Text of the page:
1. The US Supreme Court's United States v. Windsor decision was a watershed moment for marriage equality.
2. Marriage equality isn't an issue for the coasts anymore. It's sweeping the heartland.
3. States are realizing that being gay-friendly is good for business.
4. Anti-gay policies in Russia and Uganda are reminding Americans of the costs of discrimination.
5. LGBT couples are making a difference by standing up and being counted.
While all of Mr. Lang's reasons are valid, and he explains them well, I think he misses two phenomena that make them all possible. The first has been taking place for about the past three decades or so. As more people "come out", still more people realize that they have family members, friends and co-workers who are not heterosexual or cisgender. Now, of course, some people reject or even commit physical violence upon important people in their lives who "come out". But we are seeing increasing numbers of people who realize that all of those LGBT people, after "coming out", will remain be the same people they loved or raised, or worked or hung out with. Very often, those people become supporters of marriage equality. I know: I have seen such transformations in my own life.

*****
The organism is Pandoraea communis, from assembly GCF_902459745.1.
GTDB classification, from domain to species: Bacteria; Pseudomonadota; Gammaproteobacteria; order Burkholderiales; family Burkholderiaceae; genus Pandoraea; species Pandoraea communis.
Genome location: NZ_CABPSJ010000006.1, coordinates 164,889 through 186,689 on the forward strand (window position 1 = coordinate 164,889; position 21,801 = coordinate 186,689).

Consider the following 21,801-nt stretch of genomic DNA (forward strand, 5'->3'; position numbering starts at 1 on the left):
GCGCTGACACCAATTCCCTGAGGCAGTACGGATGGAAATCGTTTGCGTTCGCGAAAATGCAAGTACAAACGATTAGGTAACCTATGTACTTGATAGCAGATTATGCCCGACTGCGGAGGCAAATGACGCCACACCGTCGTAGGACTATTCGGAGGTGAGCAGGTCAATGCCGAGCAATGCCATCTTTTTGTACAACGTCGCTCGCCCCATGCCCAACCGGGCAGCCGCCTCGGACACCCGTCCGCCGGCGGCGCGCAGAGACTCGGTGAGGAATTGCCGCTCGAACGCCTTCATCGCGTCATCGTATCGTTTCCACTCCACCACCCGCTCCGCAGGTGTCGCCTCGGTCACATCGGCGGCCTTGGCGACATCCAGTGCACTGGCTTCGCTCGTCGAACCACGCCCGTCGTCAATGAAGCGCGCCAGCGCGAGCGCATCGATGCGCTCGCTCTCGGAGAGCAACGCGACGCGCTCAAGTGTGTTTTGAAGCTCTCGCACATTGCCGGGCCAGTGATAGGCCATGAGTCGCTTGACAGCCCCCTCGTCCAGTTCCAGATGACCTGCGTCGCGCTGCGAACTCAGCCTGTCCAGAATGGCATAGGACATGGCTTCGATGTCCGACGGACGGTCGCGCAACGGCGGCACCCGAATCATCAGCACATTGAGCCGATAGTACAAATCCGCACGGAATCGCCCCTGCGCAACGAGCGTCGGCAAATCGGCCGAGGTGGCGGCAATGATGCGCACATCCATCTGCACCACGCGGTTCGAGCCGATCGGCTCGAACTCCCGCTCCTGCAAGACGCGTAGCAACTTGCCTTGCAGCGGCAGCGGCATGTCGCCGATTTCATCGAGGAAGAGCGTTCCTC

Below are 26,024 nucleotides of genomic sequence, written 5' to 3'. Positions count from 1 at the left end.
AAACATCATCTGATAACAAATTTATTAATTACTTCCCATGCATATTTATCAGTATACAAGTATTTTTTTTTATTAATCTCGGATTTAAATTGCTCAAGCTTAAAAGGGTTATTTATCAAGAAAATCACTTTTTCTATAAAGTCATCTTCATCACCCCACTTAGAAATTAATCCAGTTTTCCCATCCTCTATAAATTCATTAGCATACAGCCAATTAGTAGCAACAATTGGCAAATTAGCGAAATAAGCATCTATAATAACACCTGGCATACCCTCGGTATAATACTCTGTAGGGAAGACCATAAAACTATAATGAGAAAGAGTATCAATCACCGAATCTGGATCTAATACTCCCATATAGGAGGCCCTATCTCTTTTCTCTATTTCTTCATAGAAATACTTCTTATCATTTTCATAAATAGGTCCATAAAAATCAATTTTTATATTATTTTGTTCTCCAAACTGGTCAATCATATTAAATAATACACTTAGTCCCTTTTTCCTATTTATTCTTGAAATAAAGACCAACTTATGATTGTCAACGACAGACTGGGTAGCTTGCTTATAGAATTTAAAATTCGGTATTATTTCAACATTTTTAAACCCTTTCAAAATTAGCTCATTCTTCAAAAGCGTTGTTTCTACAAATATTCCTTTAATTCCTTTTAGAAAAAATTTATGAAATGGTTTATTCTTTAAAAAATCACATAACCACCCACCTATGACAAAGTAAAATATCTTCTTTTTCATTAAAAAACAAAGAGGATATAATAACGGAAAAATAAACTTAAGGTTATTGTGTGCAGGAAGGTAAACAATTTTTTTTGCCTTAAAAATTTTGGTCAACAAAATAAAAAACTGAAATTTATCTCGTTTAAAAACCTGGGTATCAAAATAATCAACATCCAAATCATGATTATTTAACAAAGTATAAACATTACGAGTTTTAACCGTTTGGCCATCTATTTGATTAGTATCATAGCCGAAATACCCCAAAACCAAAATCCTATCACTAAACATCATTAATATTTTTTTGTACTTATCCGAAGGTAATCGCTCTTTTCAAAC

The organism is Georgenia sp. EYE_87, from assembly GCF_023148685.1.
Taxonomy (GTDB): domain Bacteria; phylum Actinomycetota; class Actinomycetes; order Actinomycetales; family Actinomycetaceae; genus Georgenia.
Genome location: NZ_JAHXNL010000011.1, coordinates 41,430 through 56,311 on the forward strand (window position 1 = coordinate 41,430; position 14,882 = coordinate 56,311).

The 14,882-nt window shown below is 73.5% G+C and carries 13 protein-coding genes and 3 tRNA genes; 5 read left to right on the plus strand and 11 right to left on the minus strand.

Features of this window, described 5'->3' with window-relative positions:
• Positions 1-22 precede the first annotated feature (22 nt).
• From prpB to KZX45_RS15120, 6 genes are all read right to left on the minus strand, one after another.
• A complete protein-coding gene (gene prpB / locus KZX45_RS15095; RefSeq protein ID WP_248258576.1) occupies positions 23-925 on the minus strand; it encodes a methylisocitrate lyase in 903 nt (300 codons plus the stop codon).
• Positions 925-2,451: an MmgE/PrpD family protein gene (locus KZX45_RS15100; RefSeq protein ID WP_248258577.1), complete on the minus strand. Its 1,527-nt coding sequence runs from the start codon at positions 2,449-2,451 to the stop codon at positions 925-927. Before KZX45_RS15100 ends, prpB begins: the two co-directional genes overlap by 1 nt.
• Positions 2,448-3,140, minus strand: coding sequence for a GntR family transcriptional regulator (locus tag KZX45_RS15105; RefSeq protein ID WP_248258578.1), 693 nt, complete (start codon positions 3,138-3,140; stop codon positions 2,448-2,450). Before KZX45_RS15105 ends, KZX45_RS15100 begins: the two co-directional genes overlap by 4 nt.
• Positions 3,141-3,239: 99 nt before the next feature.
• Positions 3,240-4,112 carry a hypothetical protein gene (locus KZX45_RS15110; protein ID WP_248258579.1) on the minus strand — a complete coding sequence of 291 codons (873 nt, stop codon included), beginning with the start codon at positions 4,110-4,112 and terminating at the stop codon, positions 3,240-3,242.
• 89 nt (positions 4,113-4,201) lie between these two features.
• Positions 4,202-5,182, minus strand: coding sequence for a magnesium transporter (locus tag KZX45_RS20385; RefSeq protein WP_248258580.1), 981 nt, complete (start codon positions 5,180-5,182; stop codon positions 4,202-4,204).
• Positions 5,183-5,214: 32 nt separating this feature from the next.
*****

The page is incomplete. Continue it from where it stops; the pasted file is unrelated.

I don't know when the second phenomenon started, but I can say, with near-certainty, that it's more recent in origin than the first. More and more same-sex couples are raising children in places cities like Salt Lake City, Detroit and Memphis, and in states like Missisippi (which has the highest percentage of same-sex couples raising children). In such socially conservative places, people tend to delay "coming out"; many spend decades married to members of the opposite sex with whom they have children. In such places, people often couch their conservative religious and political beliefs in concern about "families" or the "welfare of children". To be fair, more than a few actually mean what they say. They may not appprove of same-sex parenting, or of same-sex love relationships in general, but they realize that a home with two moms or two dads who actually want (and, often, have the means) to raise a kid is better--and much less expensive for taxpayers--than foster care or any number of other alternatives.
As I have said in earlier posts, I would rather see the government's role in marriage end altogether, save for setting an age of consent. And, even though I am not against religion per se, I do not think that governments should vest churches or other religious institutions with the power to decide who's married and who isn't. But I don't expect what I've just described to come to pass, so I hope--and believe--that marriage equality will come to most, if not all, of the United States even sooner than I or many other people anticipated. Given the system we have, there is no saner alternative.